By now, we’re going to assume you’ve had the basics of eCommerce search engine optimization drilled into you.
You understand the importance of high-quality product photos and unique, well-written product descriptions. You know your website needs to be readable and navigable on mobile devices, and that your store needs a streamlined checkout process with plenty of payment options. And you certainly grasp the reasons why maintaining a blog is a good idea.
But you don’t yet know everything. There’s a lot to eCommerce SEO that you still haven’t explored. We’re going to scratch the surface of that uncharted territory today, with a few tips to help you take your storefront’s optimization to the next level.
Play Around With Schema Markup
Referred to by SEO expert Neil Patel as ‘semantic vocabulary’, schema markup is designed to help search engines better understand the context of your site. It tells them what your content means rather than simply what it says. How it works is a little complicated, but the pared-down explanation goes a little something like this.
Schema is all about connections and context. It’s a form of structured data that establishes the meaning of a particular element based on how it’s connected to other elements. You can read a bit more about it here, but the long and short of it is that by applying the schema to your product pages and blog posts, you can improve your chances of ranking on the SERP.
You already know that site structure is important. If a customer cannot easily navigate through your storefront to find what they’re looking for, they’re going to go elsewhere. What you might not know, however, is that you can make things a bit easier on them with breadcrumb navigation.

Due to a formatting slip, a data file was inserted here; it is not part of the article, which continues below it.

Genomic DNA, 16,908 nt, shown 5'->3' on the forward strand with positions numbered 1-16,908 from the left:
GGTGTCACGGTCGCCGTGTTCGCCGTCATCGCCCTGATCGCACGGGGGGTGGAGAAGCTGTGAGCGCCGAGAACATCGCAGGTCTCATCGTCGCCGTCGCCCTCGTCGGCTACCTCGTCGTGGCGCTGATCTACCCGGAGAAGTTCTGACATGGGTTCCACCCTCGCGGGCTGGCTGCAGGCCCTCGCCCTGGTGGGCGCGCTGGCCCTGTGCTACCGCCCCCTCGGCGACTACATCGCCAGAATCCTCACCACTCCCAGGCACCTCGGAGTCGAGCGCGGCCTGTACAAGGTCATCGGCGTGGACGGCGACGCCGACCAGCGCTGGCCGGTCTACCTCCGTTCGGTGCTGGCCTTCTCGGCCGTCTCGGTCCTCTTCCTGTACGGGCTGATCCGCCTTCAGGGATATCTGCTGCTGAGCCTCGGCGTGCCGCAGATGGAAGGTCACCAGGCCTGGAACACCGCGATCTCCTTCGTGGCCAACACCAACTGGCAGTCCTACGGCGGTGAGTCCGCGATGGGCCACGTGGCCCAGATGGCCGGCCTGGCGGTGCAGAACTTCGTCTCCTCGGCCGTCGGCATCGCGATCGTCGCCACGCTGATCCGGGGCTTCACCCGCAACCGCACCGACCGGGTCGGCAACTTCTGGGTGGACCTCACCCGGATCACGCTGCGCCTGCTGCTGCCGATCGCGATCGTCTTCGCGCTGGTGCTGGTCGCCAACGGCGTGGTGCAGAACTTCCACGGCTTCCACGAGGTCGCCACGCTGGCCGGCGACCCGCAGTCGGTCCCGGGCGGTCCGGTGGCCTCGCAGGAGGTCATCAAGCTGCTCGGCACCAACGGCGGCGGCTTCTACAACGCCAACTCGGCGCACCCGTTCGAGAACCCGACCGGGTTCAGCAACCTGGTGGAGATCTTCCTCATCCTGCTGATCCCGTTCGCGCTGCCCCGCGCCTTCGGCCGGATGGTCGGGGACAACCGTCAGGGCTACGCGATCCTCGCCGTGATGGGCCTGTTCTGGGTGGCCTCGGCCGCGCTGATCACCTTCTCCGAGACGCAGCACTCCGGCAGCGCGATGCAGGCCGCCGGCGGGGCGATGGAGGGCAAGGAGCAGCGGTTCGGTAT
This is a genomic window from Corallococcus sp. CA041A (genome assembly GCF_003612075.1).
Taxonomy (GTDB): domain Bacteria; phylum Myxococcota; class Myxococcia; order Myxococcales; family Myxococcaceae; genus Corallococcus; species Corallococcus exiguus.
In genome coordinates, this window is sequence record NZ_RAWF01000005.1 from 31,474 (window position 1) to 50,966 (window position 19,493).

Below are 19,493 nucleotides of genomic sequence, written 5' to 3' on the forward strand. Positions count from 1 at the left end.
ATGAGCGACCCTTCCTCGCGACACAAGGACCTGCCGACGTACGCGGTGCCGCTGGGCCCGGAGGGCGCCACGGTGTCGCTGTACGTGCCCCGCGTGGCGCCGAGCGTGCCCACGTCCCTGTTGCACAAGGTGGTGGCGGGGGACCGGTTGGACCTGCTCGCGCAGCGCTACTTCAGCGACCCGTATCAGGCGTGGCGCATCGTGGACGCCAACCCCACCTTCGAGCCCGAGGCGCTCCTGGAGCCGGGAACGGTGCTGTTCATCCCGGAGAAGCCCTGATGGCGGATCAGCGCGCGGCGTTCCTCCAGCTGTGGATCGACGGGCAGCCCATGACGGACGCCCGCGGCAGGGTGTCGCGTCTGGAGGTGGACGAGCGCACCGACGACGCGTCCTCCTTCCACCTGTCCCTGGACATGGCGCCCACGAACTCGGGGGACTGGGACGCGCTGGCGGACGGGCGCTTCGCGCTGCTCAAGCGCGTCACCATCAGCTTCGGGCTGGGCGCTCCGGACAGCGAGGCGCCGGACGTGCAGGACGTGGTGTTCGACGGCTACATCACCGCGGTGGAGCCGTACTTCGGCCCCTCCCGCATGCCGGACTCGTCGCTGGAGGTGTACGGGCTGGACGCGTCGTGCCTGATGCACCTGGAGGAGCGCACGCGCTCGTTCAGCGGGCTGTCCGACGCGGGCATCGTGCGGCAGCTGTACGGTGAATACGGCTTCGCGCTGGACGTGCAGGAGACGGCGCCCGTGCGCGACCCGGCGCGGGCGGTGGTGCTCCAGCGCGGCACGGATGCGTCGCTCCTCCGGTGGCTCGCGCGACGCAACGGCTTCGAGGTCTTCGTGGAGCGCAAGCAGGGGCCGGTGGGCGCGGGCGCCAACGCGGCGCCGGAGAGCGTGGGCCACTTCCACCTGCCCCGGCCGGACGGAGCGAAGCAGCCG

Basically, this involves showing your users where they are on your site at any given time, allowing them to easily go back to a previous page if the need arises. This also has the side benefit of improving your site’s internal linking and making it easier for Google to map your site.
Promote and Participate
While it may not directly pertain to SEO, an active presence on social networks like Facebook, Twitter, and Reddit can help drive traffic and act as promotional platforms for your store. It’s important, however, that you establish yourself as a community member first and a merchant second. Not to say you shouldn’t be open and honest about who you are and what you do, of course – just that you shouldn’t try pushing your brand on people.
Instead, participate openly and honestly in community discussions, sharing any non-promotional content you think will be relevant to your audience. Show them you have a degree of expertise, and focus on building relationships.
Better SEO, Better Sales
There’s a lot more to eCommerce SEO than the basics, and a whole lot more than what we’ve covered here. We’ll certainly revisit this topic at some point in the future. For now, though, we hope this advice has proven useful.